76Al Jarreau, the affable jazz singing great who reached new audiences by seamlessly merging styles and through television, died Sunday days after announcing his retirement. He was 76.
The seven-time Grammy winner — a rare artist to win in jazz, pop and R&B categories — died in a Los Angeles hospital where he had been treated for fatigue, his manager said.
Jarreau, who grew up in Milwaukee where he heard his parents play music in church, is best known for the singles “We’re in This Love Together” and “After All.”
Many also heard his voice, even if they did not know it, in the theme to “Moonlighting,” the hit 1980s television series that brought Bruce Willis to prominence.
His manager, Joe Gordon, in a tribute to Jarreau described the singer as the ultimate gentleman who never stopped appreciating his listeners or the myriad people who worked for him directly or indirectly.
His second priority was music but “his first priority, far ahead of the other, was healing or comforting anyone in need,” Gordon wrote on Jarreau’s website.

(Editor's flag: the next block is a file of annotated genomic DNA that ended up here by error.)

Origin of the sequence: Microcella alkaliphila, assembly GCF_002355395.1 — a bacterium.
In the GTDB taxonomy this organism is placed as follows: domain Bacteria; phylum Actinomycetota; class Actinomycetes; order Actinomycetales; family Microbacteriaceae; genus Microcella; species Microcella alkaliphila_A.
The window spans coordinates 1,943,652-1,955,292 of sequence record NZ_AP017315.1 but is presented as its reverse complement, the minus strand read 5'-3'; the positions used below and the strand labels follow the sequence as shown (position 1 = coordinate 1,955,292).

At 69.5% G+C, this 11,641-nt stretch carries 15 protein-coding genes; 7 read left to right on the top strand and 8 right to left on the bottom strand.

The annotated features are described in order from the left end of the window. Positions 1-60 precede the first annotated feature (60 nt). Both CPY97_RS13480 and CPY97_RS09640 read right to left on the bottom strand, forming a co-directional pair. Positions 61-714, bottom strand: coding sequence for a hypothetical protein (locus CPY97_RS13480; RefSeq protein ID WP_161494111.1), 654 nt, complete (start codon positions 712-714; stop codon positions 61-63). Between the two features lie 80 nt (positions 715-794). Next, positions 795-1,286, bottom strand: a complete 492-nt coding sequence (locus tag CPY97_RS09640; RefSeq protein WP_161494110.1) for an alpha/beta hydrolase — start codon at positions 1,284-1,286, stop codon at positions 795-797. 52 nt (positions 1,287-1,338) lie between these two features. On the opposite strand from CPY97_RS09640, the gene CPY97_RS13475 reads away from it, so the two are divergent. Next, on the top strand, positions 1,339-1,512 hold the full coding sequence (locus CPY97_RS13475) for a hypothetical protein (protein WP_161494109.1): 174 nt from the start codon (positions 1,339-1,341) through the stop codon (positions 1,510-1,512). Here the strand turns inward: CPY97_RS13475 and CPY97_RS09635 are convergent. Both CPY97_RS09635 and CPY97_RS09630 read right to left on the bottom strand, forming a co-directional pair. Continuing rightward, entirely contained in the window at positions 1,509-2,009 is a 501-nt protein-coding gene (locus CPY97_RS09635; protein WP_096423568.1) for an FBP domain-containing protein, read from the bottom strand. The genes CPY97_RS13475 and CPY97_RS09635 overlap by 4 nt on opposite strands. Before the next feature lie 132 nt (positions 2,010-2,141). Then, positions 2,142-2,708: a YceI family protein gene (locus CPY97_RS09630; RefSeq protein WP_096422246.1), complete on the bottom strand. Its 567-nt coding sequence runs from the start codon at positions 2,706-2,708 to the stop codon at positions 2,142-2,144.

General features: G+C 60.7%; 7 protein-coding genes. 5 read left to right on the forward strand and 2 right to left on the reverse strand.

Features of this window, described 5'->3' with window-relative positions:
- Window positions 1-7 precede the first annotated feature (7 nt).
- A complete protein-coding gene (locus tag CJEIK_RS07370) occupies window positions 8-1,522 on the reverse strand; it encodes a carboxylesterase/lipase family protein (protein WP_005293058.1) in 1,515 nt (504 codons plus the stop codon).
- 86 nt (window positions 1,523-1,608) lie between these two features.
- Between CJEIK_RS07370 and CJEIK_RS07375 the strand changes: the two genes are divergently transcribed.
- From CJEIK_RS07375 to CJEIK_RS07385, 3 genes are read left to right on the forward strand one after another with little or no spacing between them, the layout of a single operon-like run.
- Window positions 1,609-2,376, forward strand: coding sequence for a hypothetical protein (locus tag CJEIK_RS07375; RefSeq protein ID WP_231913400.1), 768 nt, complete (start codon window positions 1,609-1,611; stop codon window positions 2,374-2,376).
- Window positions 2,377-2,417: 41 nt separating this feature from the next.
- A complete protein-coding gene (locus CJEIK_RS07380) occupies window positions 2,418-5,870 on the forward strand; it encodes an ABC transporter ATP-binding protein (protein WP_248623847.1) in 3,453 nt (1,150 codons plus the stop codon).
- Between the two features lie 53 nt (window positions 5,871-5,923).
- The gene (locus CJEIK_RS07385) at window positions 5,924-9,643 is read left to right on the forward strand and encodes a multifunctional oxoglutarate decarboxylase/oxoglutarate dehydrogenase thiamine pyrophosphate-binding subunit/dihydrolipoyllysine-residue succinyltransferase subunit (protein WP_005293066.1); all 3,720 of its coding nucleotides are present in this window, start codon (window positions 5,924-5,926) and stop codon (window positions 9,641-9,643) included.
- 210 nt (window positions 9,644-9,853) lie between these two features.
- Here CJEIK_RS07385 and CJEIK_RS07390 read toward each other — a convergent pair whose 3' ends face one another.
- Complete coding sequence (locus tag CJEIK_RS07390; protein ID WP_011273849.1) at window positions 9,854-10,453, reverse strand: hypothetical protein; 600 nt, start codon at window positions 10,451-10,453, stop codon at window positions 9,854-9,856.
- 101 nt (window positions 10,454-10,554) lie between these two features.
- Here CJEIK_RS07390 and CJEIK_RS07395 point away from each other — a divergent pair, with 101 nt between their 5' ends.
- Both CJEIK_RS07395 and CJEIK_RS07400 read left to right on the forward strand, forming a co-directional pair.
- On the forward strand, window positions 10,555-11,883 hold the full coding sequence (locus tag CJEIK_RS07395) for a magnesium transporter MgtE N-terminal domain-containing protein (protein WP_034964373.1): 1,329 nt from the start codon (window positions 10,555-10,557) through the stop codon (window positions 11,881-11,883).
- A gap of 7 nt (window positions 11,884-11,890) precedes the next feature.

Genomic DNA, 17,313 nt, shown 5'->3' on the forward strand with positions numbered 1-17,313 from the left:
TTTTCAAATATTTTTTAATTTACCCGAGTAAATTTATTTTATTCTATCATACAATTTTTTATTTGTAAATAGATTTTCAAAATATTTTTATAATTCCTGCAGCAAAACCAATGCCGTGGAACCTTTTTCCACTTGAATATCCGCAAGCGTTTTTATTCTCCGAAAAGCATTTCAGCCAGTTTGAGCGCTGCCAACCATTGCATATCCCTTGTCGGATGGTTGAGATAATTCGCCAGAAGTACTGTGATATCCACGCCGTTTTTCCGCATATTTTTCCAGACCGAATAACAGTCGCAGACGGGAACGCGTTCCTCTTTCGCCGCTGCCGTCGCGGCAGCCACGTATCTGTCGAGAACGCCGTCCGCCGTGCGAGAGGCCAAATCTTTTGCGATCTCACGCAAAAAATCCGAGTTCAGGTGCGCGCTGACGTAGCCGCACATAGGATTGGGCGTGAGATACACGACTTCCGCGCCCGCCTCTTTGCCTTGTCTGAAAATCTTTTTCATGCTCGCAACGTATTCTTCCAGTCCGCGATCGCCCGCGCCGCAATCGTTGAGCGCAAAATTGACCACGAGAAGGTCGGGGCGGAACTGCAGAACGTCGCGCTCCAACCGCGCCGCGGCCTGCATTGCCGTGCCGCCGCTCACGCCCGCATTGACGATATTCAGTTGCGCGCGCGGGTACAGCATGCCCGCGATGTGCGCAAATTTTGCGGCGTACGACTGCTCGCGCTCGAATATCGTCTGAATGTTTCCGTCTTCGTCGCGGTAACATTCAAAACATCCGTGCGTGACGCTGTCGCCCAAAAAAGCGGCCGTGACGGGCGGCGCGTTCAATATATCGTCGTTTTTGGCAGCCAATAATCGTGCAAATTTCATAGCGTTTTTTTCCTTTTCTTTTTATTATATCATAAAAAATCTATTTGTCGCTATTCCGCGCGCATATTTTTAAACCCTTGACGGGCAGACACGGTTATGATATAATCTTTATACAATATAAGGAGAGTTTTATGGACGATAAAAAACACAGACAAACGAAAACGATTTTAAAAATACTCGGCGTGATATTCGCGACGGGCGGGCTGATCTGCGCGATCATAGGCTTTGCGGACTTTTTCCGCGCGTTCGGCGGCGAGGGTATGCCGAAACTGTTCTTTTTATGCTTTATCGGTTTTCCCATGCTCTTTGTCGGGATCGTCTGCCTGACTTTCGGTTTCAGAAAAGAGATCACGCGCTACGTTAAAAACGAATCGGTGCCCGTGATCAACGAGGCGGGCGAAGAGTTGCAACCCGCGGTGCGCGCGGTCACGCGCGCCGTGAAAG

“Whether it was emotional pain, or physical discomfort, or any other cause of suffering, he needed to put our minds at ease and our hearts at rest.
“He needed to see a warm, affirming smile where there had not been one before. Song was just his tool for making that happen.”
While his cause of death was not revealed, he announced last week that he was finished with touring due to exhaustion.
Jarreau had suffered health issues in recent years and was hospitalized in 2010 for respiratory problems when touring in France.
Jarreau died months after being honored at the White House when then president Barack Obama celebrated International Jazz day.
Growing up in Milwaukee, Jarreau began to sing at church and at school. His mother was a piano teacher who played the organ in church, where his father was a preacher and would sing.
But raised in a city with a large German and Eastern European community, Jarreau recalled that he lived near a tavern that played polka and that the radio would play everything from classical to the blues.
“How lucky we were as musicians to have those influences which were really present in our lives. There were no walls then; there are so many walls today,” he told Jazz Times last year.
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